Juice of a Few Flowers
Friday night at last! The long working week is over and we are ready for a cocktail. Well to be honest sticking our heads in a bucket of lab grade ethanol would probably do, but we do try and keep our standards up where possible. We had spotted “Juice of a few flowers” in a Barefoot Contessa cookbook the last time we were together and we both thought it would make a revitalising drink for a Friday night. We would have liked to experiment together but as we are in different countries we both opened up our respective drinks cupboards and got busy, keeping in touch via text (until one of us had one too many and fell asleep). So, to work!
The recipe (for 4 drinks):
½ cup freshly squeezed orange juice (~2 oranges)
½ cup freshly squeezed grapefruit juice (~1 grapefruit)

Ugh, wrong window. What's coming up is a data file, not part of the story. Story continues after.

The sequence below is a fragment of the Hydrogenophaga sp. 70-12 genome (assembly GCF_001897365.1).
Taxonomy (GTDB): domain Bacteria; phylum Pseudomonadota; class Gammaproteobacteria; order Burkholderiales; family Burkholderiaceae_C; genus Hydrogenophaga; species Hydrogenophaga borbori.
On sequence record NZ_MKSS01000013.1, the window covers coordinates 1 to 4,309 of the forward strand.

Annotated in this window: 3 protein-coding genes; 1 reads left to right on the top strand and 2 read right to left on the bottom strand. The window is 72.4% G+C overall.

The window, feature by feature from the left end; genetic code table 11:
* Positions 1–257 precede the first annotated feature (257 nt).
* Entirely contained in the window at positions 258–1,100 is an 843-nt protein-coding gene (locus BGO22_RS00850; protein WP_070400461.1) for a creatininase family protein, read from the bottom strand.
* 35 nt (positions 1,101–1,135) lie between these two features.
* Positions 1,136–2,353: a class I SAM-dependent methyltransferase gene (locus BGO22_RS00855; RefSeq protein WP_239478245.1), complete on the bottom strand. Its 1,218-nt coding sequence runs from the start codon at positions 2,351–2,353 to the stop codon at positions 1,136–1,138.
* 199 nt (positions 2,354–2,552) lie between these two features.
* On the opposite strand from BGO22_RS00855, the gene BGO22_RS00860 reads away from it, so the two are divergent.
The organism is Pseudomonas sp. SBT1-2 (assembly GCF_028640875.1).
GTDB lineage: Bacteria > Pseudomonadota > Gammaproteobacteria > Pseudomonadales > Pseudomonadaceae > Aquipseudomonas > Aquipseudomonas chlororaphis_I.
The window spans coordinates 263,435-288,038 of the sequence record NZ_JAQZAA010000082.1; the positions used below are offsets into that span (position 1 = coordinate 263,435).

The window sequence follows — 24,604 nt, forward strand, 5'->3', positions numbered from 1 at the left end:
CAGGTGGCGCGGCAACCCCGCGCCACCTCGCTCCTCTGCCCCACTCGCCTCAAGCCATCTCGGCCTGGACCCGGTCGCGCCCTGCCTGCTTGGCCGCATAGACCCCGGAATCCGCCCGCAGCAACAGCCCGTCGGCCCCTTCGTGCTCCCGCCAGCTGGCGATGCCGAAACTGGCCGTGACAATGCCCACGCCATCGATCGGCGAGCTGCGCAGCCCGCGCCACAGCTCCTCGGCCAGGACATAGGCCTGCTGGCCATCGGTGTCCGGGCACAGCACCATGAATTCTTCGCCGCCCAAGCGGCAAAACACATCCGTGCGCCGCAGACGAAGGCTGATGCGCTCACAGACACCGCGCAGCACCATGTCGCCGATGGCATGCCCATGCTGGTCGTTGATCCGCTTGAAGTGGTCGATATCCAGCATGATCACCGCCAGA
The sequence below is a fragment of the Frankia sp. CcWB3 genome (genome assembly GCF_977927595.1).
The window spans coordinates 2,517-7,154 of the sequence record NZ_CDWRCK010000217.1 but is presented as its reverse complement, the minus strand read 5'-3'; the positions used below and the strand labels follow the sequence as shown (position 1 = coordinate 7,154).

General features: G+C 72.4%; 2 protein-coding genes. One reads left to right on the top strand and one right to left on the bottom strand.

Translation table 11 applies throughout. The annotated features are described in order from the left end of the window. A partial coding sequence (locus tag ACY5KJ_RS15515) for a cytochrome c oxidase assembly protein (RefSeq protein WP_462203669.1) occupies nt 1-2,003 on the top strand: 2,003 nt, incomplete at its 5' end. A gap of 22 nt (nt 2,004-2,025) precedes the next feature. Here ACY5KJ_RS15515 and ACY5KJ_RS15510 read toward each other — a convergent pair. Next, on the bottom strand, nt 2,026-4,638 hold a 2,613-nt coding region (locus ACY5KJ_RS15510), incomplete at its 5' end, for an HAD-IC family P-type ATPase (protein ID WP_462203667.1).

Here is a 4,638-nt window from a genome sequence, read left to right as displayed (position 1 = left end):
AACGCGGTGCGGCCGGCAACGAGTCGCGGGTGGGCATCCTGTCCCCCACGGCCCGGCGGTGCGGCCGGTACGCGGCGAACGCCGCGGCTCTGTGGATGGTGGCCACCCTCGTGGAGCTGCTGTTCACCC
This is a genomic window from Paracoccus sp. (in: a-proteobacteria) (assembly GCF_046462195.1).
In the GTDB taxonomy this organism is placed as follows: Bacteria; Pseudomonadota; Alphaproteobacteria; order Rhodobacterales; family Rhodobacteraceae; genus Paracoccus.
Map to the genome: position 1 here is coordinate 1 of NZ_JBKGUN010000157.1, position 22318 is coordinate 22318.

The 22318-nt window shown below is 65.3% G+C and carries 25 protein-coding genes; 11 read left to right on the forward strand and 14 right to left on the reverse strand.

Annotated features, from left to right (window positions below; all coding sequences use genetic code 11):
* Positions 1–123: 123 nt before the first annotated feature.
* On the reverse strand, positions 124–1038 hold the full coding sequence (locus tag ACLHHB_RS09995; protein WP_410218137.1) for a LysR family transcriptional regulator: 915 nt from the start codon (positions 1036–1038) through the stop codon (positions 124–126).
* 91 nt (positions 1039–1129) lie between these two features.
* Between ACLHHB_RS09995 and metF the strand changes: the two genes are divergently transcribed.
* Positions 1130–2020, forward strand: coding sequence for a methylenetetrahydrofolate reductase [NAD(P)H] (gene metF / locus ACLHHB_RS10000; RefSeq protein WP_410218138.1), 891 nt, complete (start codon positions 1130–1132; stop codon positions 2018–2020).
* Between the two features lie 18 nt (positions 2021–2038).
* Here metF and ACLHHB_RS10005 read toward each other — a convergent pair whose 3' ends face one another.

¼ cup freshly squeezed lemon juice (~1 lemon)
¼ cup freshly squeezed lime juice (~2 limes)
1 cup vodka
Sugar syrup to taste
First up, you need to juice all the fruit (Aoife made a mess, The Husband was not happy):
The various juices and the vodka are then combined in a jug. The glasses are decorated by dipping the rims in lemon juice and then into the sugar (some practice is needed as you can see from the rather poor efforts below):
Half of the mixture is shaken over ice in the cocktail shaker for about 30 seconds before pouring into the prepared glasses.
The first run tasted a little too acidic so for the next batch we experimented with sugar syrup (Rachel) and some agave nectar (Aoife) both of which balanced out the flavour nicely. We’d recommend tasting before shaking and adding something sweet if required. The oranges and grapefruit you use may be sweet enough not to need any.
P.s. A few days later and desperate for a drink (don’t judge, it was one of those difficult Tuesdays), Aoife combined the juice of the left over oranges (3 small ones) with the juice of the left over limes (~1.5? it’s a bit of a blur) with an enormous slug of vodka, and served it over lots of ice in a crystal tumbler with lime wedge. This was also excellent and produced the desired effect with even less effort.
1 cup = approx 235mL